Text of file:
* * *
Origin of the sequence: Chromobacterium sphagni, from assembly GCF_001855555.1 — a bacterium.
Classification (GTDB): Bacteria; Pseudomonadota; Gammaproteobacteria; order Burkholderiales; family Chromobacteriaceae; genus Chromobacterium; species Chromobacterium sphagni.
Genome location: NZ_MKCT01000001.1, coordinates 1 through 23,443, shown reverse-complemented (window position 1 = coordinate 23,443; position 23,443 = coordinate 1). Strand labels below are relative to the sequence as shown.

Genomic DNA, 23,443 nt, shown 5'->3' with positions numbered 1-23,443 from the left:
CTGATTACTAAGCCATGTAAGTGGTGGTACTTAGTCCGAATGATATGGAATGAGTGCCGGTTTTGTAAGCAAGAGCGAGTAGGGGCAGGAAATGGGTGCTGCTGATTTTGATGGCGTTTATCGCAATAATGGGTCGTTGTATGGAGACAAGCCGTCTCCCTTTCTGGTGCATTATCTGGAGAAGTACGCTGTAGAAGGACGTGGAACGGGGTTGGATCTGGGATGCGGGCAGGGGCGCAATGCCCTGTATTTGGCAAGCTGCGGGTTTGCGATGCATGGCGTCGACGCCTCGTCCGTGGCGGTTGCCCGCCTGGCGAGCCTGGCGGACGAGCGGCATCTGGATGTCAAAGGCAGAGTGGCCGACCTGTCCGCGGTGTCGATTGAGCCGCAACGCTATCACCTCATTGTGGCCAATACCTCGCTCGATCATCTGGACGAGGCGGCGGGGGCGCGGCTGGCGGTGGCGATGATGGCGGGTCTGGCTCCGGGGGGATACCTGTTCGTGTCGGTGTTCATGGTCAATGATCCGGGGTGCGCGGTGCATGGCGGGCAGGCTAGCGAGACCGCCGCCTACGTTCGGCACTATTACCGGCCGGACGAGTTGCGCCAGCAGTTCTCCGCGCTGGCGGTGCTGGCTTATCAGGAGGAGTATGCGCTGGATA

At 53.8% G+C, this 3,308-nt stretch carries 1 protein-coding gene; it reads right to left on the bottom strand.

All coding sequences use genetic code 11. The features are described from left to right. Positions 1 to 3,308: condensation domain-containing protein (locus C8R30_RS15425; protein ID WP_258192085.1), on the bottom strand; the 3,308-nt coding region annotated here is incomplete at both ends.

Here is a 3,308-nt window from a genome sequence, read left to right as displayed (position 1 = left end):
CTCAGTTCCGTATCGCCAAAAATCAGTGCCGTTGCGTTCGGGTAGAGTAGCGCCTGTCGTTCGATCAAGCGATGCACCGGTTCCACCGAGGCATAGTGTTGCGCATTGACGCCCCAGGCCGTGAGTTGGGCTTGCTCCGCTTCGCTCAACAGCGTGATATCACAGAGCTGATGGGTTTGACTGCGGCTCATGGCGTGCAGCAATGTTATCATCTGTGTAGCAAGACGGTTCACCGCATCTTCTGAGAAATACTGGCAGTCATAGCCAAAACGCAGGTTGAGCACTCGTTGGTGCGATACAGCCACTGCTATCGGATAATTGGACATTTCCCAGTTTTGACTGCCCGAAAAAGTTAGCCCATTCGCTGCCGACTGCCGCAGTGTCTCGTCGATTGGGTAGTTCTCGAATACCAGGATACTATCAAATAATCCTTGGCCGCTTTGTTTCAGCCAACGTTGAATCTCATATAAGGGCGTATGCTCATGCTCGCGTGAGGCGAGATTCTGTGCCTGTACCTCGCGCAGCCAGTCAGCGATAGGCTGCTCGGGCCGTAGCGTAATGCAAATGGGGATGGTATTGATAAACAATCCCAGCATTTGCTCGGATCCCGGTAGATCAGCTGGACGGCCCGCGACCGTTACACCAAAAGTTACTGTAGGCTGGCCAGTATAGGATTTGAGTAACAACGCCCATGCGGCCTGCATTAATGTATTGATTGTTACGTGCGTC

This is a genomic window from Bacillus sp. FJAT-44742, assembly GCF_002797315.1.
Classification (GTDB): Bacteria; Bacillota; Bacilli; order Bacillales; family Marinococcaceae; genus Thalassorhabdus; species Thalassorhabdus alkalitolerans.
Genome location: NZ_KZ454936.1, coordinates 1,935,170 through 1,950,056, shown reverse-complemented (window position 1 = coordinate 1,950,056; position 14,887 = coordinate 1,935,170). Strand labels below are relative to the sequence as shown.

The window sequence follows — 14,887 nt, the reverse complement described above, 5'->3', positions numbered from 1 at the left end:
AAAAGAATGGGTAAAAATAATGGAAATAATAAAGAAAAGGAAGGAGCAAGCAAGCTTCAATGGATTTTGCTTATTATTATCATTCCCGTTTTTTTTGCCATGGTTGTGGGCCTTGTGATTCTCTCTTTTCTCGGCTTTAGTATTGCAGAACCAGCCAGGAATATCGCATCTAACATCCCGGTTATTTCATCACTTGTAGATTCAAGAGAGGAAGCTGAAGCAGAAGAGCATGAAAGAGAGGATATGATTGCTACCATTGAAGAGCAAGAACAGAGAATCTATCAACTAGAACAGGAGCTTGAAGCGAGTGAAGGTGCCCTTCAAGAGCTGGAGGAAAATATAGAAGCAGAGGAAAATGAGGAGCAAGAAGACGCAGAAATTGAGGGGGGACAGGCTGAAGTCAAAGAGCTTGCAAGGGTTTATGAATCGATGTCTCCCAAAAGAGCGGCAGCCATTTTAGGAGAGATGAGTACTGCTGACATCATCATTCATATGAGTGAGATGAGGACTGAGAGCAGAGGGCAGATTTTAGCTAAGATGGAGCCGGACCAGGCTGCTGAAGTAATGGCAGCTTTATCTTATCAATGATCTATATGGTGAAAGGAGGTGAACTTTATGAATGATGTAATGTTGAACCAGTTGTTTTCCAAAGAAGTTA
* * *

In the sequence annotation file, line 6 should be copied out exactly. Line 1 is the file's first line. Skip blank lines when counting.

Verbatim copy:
At 53.8% G+C, this 3,308-nt stretch carries 1 protein-coding gene; it reads right to left on the bottom strand.